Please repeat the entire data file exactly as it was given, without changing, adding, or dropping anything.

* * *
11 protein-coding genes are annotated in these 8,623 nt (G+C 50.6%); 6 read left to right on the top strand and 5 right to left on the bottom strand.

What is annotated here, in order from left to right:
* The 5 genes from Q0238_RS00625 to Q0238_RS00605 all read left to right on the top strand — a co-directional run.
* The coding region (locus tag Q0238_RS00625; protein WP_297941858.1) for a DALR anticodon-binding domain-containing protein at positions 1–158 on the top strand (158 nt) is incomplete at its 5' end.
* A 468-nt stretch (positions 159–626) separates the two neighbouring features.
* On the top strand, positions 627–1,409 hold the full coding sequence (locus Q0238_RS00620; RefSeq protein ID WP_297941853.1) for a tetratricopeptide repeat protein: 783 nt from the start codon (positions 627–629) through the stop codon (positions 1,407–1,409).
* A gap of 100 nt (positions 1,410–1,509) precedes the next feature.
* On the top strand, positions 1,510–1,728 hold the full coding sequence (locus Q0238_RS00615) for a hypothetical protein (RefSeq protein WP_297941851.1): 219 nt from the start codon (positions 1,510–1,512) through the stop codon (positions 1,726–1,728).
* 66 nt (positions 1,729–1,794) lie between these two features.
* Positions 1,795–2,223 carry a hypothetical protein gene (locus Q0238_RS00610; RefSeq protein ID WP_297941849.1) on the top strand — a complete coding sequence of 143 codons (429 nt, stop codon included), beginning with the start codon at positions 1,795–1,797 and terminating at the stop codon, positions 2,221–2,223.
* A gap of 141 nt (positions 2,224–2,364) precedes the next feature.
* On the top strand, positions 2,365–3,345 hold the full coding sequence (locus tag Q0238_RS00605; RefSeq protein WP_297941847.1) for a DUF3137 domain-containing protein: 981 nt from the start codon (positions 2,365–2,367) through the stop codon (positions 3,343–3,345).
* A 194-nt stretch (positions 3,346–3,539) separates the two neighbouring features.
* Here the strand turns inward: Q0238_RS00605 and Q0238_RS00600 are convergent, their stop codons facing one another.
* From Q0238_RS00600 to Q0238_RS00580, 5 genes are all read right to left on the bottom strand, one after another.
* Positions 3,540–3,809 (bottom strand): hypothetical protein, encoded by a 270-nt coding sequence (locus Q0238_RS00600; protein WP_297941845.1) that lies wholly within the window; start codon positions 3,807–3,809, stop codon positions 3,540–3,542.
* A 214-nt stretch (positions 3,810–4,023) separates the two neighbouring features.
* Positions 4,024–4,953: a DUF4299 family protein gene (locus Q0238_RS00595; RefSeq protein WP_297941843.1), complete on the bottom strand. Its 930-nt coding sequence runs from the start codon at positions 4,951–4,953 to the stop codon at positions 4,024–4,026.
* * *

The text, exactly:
11 protein-coding genes are annotated in these 8,623 nt (G+C 50.6%); 6 read left to right on the top strand and 5 right to left on the bottom strand.

What is annotated here, in order from left to right:
* The 5 genes from Q0238_RS00625 to Q0238_RS00605 all read left to right on the top strand — a co-directional run.
* The coding region (locus tag Q0238_RS00625; protein WP_297941858.1) for a DALR anticodon-binding domain-containing protein at positions 1–158 on the top strand (158 nt) is incomplete at its 5' end.
* A 468-nt stretch (positions 159–626) separates the two neighbouring features.
* On the top strand, positions 627–1,409 hold the full coding sequence (locus Q0238_RS00620; RefSeq protein ID WP_297941853.1) for a tetratricopeptide repeat protein: 783 nt from the start codon (positions 627–629) through the stop codon (positions 1,407–1,409).
* A gap of 100 nt (positions 1,410–1,509) precedes the next feature.
* On the top strand, positions 1,510–1,728 hold the full coding sequence (locus Q0238_RS00615) for a hypothetical protein (RefSeq protein WP_297941851.1): 219 nt from the start codon (positions 1,510–1,512) through the stop codon (positions 1,726–1,728).
* 66 nt (positions 1,729–1,794) lie between these two features.
* Positions 1,795–2,223 carry a hypothetical protein gene (locus Q0238_RS00610; RefSeq protein ID WP_297941849.1) on the top strand — a complete coding sequence of 143 codons (429 nt, stop codon included), beginning with the start codon at positions 1,795–1,797 and terminating at the stop codon, positions 2,221–2,223.
* A gap of 141 nt (positions 2,224–2,364) precedes the next feature.
* On the top strand, positions 2,365–3,345 hold the full coding sequence (locus tag Q0238_RS00605; RefSeq protein WP_297941847.1) for a DUF3137 domain-containing protein: 981 nt from the start codon (positions 2,365–2,367) through the stop codon (positions 3,343–3,345).
* A 194-nt stretch (positions 3,346–3,539) separates the two neighbouring features.
* Here the strand turns inward: Q0238_RS00605 and Q0238_RS00600 are convergent, their stop codons facing one another.
* From Q0238_RS00600 to Q0238_RS00580, 5 genes are all read right to left on the bottom strand, one after another.
* Positions 3,540–3,809 (bottom strand): hypothetical protein, encoded by a 270-nt coding sequence (locus Q0238_RS00600; protein WP_297941845.1) that lies wholly within the window; start codon positions 3,807–3,809, stop codon positions 3,540–3,542.
* A 214-nt stretch (positions 3,810–4,023) separates the two neighbouring features.
* Positions 4,024–4,953: a DUF4299 family protein gene (locus Q0238_RS00595; RefSeq protein WP_297941843.1), complete on the bottom strand. Its 930-nt coding sequence runs from the start codon at positions 4,951–4,953 to the stop codon at positions 4,024–4,026.